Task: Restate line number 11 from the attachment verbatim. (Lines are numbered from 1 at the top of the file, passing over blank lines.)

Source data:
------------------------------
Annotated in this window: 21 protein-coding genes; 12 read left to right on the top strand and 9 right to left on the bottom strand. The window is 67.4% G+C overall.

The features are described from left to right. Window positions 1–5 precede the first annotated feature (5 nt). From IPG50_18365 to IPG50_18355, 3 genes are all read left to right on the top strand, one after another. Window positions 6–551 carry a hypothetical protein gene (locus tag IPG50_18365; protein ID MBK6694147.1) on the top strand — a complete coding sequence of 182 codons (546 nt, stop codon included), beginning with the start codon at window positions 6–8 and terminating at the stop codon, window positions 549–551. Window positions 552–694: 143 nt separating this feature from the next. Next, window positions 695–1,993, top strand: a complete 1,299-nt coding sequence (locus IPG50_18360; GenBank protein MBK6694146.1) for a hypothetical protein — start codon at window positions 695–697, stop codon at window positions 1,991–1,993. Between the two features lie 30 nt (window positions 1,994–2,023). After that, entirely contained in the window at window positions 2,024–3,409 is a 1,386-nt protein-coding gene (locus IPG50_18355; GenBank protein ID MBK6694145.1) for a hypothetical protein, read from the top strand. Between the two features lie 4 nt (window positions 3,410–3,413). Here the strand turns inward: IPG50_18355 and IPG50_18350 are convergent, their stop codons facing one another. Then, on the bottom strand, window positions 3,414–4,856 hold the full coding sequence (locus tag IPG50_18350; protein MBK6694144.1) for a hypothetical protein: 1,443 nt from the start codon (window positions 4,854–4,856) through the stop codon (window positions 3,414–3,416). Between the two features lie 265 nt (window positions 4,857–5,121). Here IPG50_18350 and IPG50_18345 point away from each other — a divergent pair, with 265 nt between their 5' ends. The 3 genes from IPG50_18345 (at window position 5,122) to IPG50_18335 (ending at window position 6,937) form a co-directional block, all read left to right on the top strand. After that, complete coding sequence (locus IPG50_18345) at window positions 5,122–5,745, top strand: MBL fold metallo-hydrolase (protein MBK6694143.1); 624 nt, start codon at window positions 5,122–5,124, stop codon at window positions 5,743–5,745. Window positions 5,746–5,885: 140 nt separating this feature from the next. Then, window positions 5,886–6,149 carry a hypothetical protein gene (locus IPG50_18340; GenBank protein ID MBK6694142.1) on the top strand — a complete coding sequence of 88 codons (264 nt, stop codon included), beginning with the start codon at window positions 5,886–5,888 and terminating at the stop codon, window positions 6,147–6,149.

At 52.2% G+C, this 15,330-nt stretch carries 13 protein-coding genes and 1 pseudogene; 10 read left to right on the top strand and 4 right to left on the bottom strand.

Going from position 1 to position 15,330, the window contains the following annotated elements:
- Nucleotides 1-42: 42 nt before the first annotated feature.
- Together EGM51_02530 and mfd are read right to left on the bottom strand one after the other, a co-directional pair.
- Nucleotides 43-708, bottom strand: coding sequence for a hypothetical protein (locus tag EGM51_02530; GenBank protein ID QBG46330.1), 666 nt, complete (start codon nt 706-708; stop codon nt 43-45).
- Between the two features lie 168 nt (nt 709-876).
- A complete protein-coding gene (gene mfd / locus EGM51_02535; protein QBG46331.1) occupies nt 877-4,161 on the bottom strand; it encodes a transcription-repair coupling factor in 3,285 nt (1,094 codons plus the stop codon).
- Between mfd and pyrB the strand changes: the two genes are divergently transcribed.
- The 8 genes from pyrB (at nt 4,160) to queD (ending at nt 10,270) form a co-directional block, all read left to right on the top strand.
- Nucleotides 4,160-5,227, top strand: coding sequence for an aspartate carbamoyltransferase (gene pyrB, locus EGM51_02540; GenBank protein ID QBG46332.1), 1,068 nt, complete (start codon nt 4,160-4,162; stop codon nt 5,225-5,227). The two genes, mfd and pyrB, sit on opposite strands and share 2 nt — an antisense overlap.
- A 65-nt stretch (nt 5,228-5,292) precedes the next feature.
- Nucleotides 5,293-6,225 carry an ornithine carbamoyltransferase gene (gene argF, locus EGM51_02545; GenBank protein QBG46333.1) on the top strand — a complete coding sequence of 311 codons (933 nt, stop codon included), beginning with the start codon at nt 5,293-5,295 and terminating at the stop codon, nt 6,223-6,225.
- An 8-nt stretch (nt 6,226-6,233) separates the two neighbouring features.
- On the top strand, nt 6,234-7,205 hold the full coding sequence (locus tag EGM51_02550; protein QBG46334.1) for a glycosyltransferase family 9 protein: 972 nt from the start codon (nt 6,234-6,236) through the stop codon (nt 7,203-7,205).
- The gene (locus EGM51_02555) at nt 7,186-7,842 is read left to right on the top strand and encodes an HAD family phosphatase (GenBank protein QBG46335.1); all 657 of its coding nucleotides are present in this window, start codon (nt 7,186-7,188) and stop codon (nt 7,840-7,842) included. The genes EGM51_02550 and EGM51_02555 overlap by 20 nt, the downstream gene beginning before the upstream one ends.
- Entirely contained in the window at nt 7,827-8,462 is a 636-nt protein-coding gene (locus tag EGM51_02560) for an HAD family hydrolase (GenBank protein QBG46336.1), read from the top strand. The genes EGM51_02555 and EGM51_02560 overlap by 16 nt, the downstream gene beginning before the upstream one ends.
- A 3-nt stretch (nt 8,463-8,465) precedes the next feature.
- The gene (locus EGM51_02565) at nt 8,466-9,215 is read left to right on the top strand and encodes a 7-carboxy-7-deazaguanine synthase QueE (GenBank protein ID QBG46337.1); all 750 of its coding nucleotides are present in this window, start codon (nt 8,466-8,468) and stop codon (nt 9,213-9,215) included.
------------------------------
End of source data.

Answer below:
- The 8 genes from pyrB (at nt 4,160) to queD (ending at nt 10,270) form a co-directional block, all read left to right on the top strand.